UV lights used in nail treatments and the possible development of skin cancer on fingers were discussed in a previous DermTV episode. Important new information on the alleged risks of these UV exposures warrants this eye-opening update.
Unprotected exposure to any UV light is bad for your skin. Period.
In the first DermTV episode on UV nail treatments, I quoted a report from a reputable dermatology journal from 2009 in which two women who regularly received UV nail treatments developed squamous cell cancer on their fingers. This raised concern in the dermatologic community as well as for the public about the safety of these treatments and their risk of causing skin cancer.
Spokespersons for the nail industry have been adamant in insisting that there is no danger and they correctly state that two cases of skin cancer in these UV nail dryer users do not prove that UV nail dryers caused their skin cancers.
While the type of UV light emitted by these nail dryers is the same type used in many tanning salons and has the wavelength which is known to cause premature photo-aging of the skin and skin cancer, the issue comes down to dose: Do you really get a strong enough dose during the 5-10 minute treatment to be able to cause - or even just contribute to - skin cancer?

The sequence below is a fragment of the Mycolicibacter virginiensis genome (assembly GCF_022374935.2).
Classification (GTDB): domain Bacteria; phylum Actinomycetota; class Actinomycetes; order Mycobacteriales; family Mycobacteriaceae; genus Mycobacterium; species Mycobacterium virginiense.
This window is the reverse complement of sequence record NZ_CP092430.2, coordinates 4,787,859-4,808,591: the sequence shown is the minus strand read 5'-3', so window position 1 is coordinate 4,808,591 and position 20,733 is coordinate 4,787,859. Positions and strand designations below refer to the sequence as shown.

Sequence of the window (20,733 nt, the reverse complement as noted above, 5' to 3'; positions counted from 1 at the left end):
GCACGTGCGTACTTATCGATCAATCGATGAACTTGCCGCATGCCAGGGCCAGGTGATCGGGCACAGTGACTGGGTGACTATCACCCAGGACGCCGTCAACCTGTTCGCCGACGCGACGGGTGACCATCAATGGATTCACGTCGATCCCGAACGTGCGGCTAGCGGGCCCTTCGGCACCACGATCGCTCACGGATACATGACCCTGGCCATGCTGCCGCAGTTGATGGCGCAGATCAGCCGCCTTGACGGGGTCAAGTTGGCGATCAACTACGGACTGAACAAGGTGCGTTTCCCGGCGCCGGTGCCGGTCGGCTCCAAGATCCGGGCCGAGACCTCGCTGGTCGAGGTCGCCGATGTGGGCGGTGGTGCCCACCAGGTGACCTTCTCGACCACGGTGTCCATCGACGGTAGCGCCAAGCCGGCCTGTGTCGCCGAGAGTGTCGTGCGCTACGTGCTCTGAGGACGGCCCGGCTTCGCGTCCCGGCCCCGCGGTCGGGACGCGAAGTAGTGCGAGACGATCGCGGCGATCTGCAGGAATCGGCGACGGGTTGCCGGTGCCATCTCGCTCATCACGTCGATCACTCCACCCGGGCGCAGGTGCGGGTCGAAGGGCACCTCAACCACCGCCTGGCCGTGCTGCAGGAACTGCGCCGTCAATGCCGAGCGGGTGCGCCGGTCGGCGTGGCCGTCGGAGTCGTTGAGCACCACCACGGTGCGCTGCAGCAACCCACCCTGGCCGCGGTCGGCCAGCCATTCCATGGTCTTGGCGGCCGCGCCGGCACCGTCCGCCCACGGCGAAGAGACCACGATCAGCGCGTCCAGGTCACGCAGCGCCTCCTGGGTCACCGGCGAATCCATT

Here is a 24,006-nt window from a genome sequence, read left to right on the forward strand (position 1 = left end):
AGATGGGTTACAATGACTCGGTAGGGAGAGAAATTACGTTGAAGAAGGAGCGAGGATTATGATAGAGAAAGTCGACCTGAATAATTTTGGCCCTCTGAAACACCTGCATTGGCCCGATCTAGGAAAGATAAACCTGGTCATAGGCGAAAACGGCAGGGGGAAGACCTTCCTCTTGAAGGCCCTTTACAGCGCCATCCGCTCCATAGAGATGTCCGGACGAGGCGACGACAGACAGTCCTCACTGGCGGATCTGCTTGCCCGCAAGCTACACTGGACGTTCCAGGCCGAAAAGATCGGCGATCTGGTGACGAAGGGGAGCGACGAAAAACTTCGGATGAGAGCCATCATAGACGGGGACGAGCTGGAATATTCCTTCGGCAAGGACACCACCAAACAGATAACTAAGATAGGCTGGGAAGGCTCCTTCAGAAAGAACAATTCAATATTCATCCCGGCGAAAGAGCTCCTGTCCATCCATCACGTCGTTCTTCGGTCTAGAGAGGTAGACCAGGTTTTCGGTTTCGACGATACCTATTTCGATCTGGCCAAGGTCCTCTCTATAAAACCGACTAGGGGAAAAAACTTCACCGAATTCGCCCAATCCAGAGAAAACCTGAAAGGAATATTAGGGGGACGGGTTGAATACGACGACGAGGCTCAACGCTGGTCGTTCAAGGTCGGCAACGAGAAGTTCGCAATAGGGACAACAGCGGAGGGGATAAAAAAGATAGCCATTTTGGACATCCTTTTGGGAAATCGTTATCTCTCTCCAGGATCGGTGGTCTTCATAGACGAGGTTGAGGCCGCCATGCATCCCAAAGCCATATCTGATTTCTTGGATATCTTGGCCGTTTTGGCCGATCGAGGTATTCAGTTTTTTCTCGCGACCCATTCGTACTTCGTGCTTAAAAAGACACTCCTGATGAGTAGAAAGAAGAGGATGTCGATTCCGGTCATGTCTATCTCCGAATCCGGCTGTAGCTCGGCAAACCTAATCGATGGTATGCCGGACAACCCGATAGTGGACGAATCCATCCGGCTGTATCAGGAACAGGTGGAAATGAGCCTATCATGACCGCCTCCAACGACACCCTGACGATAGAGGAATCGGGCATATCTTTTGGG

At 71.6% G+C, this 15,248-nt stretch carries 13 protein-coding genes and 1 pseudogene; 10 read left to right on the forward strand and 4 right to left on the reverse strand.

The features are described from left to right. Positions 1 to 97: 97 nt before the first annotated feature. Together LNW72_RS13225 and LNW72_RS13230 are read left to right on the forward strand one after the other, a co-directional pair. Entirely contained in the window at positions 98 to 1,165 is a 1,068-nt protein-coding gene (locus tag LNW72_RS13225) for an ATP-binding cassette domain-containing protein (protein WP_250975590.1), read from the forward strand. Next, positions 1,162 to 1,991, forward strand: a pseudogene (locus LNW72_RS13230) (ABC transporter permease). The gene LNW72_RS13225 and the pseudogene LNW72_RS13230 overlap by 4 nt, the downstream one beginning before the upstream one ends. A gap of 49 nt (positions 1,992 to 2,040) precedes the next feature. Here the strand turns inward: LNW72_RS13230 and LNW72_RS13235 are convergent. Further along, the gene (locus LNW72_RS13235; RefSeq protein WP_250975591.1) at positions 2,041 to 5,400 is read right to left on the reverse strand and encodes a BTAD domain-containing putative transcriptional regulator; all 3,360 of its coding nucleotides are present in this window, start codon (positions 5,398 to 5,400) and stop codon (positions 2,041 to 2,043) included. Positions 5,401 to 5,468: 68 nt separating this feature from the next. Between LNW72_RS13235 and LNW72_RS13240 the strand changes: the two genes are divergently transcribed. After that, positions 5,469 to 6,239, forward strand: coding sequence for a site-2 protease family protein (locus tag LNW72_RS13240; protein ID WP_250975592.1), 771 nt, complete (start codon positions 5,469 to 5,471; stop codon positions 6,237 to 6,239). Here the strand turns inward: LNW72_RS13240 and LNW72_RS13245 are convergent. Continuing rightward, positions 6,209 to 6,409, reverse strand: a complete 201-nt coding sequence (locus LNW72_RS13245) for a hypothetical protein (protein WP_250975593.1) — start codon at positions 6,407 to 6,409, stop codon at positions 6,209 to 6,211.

The original report from 2009 implied that you do.
In December 2012, a Letter to the Editor in the Journal of Investigative Dermatology, one of the most prestigious research dermatology journals, addressed this issue. The authors did extensive testing with three common UV nail lamp devices in which they were able to determine, with relative confidence, the actual dose of UV light that the fingers are exposed to during these treatments. They then compared that dose to other medical treatments done for Psoriasis which are thought to be safe and use similar UV light.
The authors concluded that the dose of UV light even from regular use of these UV nail lamps is probably not sufficient to cause skin cancer.
This report should be reassuring to most people that UV nail lamps may not represent an imminent threat to causing skin cancer.
However, while the nail industry insists that these treatments are safe, and the information in the letter I just mentioned I believe is accurate and reliable, the instructions with the UV nail lamps explicitly state...
“The UV radiation from sunshine or UV facilities” – meaning this lamp – “may cause injury to skin. Repeated overexposure to UV radiation may cause skin aging and increase the incidence of skin cancer.”
...So, I’m going to again take the position that no unprotected UV skin exposure is harmless and chemfree sunscreen, carefully applied to the skin immediately before putting your hand in the dryer, can protect it from the harmful UV without ruining the manicure or compromising the drying.